How do we read these kinds of poems? To my mind, these earlier poems, with the strings of periods, suggest a kind of suggestive, even at times sexual, static – it’s like an ironic, pregnant pause, that reminds me of the work of a comedian like Sarah Silverman, her persona on stage, how she creates a kind of aura about her that revels in filler words like “um….” or “uh…..” In that sense, Minnis’ ellipses in the earlier books actually signify a form of (ironic) thinking, even waiting, while also playing hilariously with the idea of the “dumb girl,” twirling her hair, say. In interesting ways her poems also play with Whitman, because Whitman in “Song of Myself” also uses ellipses in very suggestive and interesting ways. (Minnis’ earlier poems also remind me, though I think they are more perverse, of the poetic form of erasures (where a poet will literally erase certain words, often in found texts, but leave other words in), and the work of Tom Phillips in A Humument. In all three kinds of texts, there can be a really interesting tension between verbal and non-verbal forms.
But all this talk about formal stuff is possibly leaving out the pleasures of reading Minnis. And Minnis is fun because she is genuinely funny. Yet her funniness (said the librarian seriously) is not without its cunning. It’s been pointed out millions of times, but comedy works because there is often a kind of violence beneath the surface – a pushing of boundaries and taboos, let’s say – and this violence provokes us into laughter because, in a way, it makes us uncomfortable, makes us feel the incongruity, the vast gaping spaces, between what we think and what we say. Think of the slapstick in The Three Stooges, or how we laugh at Malvolio as he suffers in Twelfth Night. I am reading Don Quixote right now for a book discussion, and there are scenes of very intense violence inflicted on Quixote and Sancho Panza. But often these scenes are, in an admittedly disturbing and enjoyable way, incredibly funny – I’m thinking of one where Sancho Panza is wrapped in a blanket and thrown around like a football. These scenes are both hilarious and heartbreaking – hilariously heartbreaking, heartbreakingly hilarious? Minnis, in the poems I’ve read of hers from Zirconia and Poemland, is profoundly aware of the rich, ambivalent hues of our feeling worlds, our idiosyncratic, to use her phrase, “poemlands.” Her comedy, like all good comedy, is cathartic – she knows that when we are genuinely laughing, there is always something else going on, which I think is probably that our own need for pushing boundaries is being assuaged, mollified, satisfied, and maybe most importantly, encouraged. Because Minnis is fully cognizant of this dynamic, she exploits it to really great effect. Her poems are both excruciating and delightful. Much, much recommended, especially for poetry lovers.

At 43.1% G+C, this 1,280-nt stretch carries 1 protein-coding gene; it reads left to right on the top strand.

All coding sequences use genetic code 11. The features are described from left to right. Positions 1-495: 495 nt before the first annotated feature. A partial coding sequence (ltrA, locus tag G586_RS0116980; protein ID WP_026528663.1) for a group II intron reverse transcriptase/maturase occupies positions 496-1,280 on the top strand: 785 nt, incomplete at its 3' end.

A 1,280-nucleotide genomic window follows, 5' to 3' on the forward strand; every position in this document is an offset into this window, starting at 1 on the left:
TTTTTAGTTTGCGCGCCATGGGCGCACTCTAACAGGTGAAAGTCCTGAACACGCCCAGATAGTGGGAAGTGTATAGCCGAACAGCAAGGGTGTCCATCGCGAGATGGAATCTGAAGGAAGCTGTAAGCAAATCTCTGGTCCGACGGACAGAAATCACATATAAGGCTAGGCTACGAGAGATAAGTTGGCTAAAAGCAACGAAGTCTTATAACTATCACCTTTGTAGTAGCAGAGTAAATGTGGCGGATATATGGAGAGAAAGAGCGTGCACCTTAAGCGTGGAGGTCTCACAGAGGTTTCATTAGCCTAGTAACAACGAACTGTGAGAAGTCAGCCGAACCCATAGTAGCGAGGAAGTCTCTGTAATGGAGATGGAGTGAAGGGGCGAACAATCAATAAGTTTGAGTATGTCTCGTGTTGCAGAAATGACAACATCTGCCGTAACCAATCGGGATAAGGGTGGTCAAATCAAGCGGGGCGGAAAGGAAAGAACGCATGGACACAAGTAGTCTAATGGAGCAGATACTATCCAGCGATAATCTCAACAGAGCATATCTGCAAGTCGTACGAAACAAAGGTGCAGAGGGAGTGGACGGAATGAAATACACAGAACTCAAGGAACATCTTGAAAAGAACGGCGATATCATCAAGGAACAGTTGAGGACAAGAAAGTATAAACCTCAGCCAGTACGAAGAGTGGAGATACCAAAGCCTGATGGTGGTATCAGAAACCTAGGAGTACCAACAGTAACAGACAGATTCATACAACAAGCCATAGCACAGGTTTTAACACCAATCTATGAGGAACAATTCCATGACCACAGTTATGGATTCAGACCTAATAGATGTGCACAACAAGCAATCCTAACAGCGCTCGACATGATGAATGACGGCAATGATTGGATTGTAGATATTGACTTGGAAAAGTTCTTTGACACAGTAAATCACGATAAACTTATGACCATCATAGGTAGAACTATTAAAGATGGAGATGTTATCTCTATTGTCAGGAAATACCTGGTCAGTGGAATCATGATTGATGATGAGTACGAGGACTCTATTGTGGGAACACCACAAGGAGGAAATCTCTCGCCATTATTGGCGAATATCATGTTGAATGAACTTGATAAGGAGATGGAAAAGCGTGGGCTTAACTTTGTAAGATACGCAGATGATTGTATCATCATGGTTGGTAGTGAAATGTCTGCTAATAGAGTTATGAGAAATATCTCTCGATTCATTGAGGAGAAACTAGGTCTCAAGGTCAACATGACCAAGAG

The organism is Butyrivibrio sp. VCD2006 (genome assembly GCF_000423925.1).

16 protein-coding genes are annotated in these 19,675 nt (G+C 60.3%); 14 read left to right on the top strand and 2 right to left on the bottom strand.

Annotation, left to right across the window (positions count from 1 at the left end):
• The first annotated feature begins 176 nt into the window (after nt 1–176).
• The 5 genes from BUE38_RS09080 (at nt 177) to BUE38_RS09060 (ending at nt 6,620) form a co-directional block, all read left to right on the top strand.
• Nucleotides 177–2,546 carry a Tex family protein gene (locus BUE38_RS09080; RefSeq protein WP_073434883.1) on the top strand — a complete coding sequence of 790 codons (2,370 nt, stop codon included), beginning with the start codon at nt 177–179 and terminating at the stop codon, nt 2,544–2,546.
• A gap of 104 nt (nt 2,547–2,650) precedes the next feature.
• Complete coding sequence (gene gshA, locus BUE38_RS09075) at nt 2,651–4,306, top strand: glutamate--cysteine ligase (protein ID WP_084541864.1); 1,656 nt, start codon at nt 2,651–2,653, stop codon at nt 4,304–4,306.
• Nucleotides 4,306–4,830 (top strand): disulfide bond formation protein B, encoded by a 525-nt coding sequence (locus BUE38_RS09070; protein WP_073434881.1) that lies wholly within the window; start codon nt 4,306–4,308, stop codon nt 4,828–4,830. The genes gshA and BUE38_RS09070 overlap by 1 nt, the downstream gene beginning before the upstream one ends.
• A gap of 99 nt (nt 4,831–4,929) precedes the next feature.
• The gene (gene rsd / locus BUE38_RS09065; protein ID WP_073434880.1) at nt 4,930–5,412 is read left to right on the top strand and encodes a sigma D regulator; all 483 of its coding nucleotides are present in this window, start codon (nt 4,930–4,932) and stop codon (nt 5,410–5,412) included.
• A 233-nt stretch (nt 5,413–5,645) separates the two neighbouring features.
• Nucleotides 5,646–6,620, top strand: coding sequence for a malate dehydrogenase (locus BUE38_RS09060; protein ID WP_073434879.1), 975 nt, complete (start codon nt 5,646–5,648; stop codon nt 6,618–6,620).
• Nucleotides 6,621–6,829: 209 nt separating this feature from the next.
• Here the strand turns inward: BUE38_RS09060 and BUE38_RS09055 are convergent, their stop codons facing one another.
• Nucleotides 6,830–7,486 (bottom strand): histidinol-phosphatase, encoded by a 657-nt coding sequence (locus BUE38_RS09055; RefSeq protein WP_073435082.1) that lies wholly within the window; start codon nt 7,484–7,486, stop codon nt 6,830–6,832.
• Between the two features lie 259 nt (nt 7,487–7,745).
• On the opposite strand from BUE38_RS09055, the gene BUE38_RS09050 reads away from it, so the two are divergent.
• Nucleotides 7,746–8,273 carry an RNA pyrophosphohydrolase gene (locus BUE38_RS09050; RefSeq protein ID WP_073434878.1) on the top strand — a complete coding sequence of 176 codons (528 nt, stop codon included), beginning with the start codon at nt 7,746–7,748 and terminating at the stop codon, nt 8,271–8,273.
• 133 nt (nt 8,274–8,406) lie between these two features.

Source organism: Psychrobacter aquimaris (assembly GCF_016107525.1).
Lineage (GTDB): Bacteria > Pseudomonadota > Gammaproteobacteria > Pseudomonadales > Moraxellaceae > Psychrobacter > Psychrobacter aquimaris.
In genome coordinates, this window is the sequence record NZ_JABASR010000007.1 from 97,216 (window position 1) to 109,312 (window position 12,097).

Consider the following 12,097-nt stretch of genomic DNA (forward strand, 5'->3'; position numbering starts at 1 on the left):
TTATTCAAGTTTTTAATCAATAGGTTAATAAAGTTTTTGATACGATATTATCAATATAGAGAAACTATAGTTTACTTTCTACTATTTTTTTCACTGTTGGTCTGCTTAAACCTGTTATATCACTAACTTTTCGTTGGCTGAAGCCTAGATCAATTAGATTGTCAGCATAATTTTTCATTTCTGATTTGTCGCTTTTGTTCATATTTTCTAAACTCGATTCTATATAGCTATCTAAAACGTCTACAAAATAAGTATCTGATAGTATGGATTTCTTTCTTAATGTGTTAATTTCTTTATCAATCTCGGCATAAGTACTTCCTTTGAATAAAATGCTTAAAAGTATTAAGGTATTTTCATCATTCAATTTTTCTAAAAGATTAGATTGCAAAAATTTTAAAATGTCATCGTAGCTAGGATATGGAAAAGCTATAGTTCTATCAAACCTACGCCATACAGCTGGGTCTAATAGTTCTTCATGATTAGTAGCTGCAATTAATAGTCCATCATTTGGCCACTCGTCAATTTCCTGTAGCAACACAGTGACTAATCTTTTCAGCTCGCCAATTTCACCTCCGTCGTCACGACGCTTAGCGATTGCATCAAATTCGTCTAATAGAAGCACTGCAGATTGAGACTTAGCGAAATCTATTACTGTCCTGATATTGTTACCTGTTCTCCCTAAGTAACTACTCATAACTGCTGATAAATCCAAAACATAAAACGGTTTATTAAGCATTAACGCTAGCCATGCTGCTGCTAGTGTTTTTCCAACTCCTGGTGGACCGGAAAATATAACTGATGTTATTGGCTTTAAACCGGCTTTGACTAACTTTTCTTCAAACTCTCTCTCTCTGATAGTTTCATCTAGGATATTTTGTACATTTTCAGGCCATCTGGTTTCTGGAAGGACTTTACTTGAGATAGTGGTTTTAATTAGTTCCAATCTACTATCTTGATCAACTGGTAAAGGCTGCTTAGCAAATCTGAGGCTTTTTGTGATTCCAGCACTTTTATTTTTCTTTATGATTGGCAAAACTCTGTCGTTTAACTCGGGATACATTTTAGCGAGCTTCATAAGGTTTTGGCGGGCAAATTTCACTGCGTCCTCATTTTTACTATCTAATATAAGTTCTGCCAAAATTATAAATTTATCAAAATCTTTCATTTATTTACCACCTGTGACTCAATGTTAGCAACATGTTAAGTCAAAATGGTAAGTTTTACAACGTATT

Thanks for reading! And Happy New Years!